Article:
The newest food hall in Los Angeles opened in September on the ground floor of the Corporation Building, a 14-story high-rise in the heart of downtown, that was recently flipped into creative offices. David Takacs spent a recent lunch hour on the patio with an $11 bowl of fresh ravioli.
“I woke up dreaming of this pasta,” Takacs said. “So I’m happy to actually fulfill that dream today.”
Inside, there’s sleek communal seating and eight food stalls, each a couple of hundred square feet. They’re serving everything from rice bowls and shawarma to poke and pulled pork. “We like the choices that we have,” Takacs said. “It’s just nice to be spontaneous."
The food hall concept — quick, sophisticated dining in a public market setting — came from Europe before taking off in the U.S. This ritzier, foodier, more mature cousin of the shopping mall food court can be found in most major cities these days, and new food halls are slated to open soon in smaller cities like Waco, Texas and Greenville, South Carolina.
There were about 100 scattered across the country last year, and 100 more are expected by next year. Some are small operations like this one. Others are massive spaces packed with 40 or more vendors. “It’s kind of a new age food court,” said Simon Aaronson, who works down the street from Corporation Food Hall.
He likes that his choices here aren’t the national fast food chains you’d find at the mall, but representatives of the local food scene. Many food halls host down-market versions of renowned restaurants. “I have the ability to come to one spot and choose from multiple types of places that are much, much healthier than the traditional food courts in malls that we might have been privy to in the past,” Aaronson said.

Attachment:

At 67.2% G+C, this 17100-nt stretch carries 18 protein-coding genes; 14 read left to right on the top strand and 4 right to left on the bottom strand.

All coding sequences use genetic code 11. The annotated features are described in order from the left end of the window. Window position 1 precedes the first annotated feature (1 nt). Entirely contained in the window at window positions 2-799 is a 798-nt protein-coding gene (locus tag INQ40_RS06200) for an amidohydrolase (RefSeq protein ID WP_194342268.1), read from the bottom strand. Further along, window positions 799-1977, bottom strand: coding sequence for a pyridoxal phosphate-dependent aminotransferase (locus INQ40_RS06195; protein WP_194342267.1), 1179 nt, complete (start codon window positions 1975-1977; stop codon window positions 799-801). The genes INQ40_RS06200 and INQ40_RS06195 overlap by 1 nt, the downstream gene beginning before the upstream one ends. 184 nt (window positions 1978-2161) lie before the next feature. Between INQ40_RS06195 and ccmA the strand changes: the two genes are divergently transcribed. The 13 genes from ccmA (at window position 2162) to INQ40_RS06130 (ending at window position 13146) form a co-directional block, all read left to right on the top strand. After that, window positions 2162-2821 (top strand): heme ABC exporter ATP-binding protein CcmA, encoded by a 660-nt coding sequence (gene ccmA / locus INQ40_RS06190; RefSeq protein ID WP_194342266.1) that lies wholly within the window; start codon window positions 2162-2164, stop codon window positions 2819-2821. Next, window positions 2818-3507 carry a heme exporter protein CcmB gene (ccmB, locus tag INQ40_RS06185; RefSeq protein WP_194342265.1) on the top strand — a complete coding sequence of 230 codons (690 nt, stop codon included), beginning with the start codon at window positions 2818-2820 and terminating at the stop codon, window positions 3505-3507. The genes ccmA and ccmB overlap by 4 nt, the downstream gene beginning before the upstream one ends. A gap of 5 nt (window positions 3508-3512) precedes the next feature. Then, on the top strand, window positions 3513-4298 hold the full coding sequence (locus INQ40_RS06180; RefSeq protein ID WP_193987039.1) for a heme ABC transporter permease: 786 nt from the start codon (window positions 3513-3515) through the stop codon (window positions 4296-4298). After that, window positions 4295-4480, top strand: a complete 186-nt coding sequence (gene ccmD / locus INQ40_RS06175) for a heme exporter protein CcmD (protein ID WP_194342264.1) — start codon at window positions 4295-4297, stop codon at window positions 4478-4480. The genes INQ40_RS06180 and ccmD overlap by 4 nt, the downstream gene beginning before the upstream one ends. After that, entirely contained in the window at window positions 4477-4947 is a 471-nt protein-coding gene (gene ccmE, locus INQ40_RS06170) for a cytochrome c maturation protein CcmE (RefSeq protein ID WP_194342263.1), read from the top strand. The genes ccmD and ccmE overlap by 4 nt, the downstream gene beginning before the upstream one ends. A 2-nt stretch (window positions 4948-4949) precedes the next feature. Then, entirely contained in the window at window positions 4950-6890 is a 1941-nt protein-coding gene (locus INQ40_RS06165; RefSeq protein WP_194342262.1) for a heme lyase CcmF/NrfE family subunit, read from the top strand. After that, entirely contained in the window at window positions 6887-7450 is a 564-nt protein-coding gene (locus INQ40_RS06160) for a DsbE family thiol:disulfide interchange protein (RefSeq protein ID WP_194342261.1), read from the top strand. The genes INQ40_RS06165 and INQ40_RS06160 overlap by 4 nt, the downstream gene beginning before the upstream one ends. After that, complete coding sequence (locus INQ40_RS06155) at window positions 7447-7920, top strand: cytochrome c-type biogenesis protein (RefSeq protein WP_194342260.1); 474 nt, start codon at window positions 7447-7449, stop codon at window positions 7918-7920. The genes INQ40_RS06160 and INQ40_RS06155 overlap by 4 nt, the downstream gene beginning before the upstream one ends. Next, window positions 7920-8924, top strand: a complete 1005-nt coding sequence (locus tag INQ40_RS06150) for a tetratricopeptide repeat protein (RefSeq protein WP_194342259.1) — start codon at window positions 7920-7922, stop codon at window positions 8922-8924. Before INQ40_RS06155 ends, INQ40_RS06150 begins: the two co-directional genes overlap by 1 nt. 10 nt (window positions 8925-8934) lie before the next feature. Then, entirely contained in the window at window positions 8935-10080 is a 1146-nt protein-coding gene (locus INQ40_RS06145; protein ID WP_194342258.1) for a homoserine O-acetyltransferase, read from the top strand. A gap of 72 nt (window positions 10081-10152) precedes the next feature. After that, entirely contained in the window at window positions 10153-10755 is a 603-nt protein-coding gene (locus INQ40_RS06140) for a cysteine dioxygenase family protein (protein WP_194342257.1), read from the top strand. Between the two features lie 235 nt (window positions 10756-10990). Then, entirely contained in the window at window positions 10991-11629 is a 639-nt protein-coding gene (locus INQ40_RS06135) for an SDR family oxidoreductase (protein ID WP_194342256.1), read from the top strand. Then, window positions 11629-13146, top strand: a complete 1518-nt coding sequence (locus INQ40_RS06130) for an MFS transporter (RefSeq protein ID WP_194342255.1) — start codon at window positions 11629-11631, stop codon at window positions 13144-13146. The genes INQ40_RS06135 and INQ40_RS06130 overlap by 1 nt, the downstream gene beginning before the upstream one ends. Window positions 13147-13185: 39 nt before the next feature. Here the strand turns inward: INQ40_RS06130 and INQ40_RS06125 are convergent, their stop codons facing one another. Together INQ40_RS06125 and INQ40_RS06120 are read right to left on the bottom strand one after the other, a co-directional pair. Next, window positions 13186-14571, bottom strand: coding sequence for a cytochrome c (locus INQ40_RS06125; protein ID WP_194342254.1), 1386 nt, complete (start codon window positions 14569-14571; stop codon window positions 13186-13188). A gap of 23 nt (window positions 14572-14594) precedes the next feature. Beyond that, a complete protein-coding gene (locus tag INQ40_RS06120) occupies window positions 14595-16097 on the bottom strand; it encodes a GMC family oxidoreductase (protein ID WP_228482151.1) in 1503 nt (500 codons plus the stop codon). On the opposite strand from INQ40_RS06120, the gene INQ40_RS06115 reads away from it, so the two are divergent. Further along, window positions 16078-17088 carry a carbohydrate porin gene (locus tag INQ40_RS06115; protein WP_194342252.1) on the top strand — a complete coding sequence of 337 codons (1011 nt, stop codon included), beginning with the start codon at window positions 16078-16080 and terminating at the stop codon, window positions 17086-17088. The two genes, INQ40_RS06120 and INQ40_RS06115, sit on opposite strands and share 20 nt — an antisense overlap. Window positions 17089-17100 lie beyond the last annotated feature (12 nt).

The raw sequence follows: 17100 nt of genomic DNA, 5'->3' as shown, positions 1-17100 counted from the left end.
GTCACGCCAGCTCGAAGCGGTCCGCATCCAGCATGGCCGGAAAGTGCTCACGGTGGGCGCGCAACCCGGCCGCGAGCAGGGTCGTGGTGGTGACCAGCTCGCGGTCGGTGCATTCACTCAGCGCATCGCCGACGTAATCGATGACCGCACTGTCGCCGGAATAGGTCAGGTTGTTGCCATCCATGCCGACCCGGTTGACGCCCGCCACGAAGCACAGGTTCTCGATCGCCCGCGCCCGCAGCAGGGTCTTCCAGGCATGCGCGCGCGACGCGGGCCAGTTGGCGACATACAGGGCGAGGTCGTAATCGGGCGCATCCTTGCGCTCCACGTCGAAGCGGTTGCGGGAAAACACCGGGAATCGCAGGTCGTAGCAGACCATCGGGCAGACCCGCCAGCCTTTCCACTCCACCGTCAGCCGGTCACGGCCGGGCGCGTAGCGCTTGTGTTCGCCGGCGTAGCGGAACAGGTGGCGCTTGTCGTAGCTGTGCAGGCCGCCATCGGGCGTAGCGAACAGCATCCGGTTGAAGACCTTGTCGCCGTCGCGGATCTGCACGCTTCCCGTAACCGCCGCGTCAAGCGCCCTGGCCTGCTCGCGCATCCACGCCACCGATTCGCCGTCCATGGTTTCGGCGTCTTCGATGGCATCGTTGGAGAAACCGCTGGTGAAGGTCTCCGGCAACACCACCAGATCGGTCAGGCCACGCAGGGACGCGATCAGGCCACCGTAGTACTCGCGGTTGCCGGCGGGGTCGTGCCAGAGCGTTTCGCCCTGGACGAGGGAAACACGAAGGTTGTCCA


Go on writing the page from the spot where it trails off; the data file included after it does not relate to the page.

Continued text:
Developers around the country have a big appetite for food halls to anchor their office parks or luxury condos, said Warren Solochek, a food industry analyst at The NPD Group. And the brick and mortar retail downturn is fueling the trend. “You have large retail and office space that has become open,” Solochek said. “And the owners of the buildings are looking to fill in those large spaces.”
But that doesn’t mean you can just plop a food hall anywhere. Solochek said he hasn’t seen any high-profile flops yet, but food halls share the same risk as with any dining destination. “If you get into a space where you don’t have a lot of foot traffic, it’s just not going to be successful,” Solochek said.
|Meet Ruth Desmond, a concerned citizen who changed the face of food regulation|
|Big data is revolutionizing the restaurant industry|
Unlike at standard mall food courts, the restaurants at Corporation Food Hall aren’t competing with retail shops, said Jamal Bryant — manager at Soom Soom, a fresh Mediterranean spot. For now, at least, these high-end halls aren’t found in malls. “There is no shopping element,” Bryant said. “This is a space where you come to shop for food.”
Compared to a full-service restaurant, Bryant said there are a lot of advantages for him to operate here. “I don’t have to worry about a dining room, I don’t have to worry about front of house, cleaning restrooms, or parking,” Bryant said.
Overhead costs are much lower, and it’s a stepping stone for chefs like Akeem Wong, who owns Thai fusion stall Buddha Belly. Wong started a food truck in LA three years ago, and wants to run a full-on restaurant someday. "If I really wanted to open up my own spot, it’d probably be double or triple what I’m spending here,” Wong said. “And it’s just way more risky. It’s like a good step from a food truck to this and then maybe the next step would be an actual standalone spot.”
We’re less than a mile from what is now LA’s most famous food hall — Grand Central Market. It began a century ago as a true public market, and has seen a culinary transformation in recent years as more young people revitalized LA’s downtown.
That urban renewal is definitely contributing to the national growth of food halls. Nicole LeBlanc, who lives and works nearby is spending her lunch hour at Corporation Food Hall with her family. “It’s great to be, or to feel like, you’re part of the city again,” LeBlanc said. Now that’s one you probably won’t hear at your suburban mall food court.
“I think the best compliment I can give is not to say how much your programs have taught me (a ton), but how much Marketplace has motivated me to go out and teach myself.” – Michael in Arlington, VABEFORE YOU GO